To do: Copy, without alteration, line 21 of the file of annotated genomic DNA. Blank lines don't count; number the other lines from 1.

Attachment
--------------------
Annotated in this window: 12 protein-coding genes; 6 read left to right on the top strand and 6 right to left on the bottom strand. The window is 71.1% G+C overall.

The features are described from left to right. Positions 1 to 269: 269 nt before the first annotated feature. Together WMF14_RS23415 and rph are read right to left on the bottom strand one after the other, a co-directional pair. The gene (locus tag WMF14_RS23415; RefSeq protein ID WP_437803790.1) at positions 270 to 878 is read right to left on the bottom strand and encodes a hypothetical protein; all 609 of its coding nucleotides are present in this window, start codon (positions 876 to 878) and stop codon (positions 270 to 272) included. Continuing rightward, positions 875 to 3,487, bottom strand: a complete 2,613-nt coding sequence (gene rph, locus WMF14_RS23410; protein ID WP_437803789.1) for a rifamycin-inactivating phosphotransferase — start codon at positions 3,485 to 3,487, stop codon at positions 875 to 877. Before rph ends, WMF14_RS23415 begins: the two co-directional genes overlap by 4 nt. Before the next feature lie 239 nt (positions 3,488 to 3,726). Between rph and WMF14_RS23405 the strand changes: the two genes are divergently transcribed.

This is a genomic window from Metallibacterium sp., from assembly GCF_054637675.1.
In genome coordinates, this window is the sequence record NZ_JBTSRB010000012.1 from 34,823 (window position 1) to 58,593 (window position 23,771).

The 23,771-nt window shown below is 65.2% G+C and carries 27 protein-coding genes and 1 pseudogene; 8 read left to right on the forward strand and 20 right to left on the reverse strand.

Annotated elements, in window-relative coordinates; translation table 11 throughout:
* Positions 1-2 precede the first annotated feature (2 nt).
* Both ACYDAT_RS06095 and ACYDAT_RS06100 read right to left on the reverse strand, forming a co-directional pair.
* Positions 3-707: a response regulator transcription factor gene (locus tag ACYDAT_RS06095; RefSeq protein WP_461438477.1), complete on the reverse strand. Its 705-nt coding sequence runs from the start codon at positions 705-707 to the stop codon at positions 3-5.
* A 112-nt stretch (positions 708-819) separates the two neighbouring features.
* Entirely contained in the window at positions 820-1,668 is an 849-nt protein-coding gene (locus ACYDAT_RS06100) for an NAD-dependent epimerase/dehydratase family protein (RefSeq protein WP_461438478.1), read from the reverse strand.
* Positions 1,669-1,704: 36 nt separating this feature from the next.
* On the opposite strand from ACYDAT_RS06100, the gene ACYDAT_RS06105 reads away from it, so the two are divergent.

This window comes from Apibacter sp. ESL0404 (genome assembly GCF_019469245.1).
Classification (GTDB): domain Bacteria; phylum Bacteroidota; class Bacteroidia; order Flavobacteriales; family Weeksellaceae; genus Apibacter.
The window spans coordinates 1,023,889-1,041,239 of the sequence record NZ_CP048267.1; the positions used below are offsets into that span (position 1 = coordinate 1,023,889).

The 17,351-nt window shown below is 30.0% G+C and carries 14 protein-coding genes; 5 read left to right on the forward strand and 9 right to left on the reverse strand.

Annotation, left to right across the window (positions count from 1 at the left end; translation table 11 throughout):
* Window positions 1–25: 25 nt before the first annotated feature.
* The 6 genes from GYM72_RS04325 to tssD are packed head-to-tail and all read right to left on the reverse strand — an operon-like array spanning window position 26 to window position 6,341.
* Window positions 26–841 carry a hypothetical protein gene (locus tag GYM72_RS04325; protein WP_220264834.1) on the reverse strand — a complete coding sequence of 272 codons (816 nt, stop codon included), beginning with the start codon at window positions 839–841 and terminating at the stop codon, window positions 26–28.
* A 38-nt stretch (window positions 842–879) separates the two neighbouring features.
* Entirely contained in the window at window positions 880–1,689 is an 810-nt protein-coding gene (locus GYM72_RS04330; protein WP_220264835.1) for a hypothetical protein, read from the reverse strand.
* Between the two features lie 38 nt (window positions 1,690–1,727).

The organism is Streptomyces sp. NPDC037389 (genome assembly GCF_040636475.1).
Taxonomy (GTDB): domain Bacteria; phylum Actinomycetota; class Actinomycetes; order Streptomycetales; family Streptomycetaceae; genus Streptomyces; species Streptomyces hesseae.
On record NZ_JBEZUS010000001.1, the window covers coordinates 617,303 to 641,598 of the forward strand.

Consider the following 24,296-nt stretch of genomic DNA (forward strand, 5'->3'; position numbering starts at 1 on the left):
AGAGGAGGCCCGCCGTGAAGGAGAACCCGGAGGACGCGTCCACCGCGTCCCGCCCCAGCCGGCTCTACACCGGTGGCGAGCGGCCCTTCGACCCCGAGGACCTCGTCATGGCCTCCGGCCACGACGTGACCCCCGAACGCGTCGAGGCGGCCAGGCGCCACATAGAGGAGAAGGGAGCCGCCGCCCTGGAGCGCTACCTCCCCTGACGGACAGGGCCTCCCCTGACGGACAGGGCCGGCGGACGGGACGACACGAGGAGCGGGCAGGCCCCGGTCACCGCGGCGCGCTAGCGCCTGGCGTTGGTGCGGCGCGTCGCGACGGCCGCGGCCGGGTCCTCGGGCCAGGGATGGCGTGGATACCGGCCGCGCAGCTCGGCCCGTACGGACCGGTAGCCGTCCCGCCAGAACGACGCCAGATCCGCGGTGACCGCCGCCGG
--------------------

* Window positions 26–841 carry a hypothetical protein gene (locus tag GYM72_RS04325; protein WP_220264834.1) on the reverse strand — a complete coding sequence of 272 codons (816 nt, stop codon included), beginning with the start codon at window positions 839–841 and terminating at the stop codon, window positions 26–28.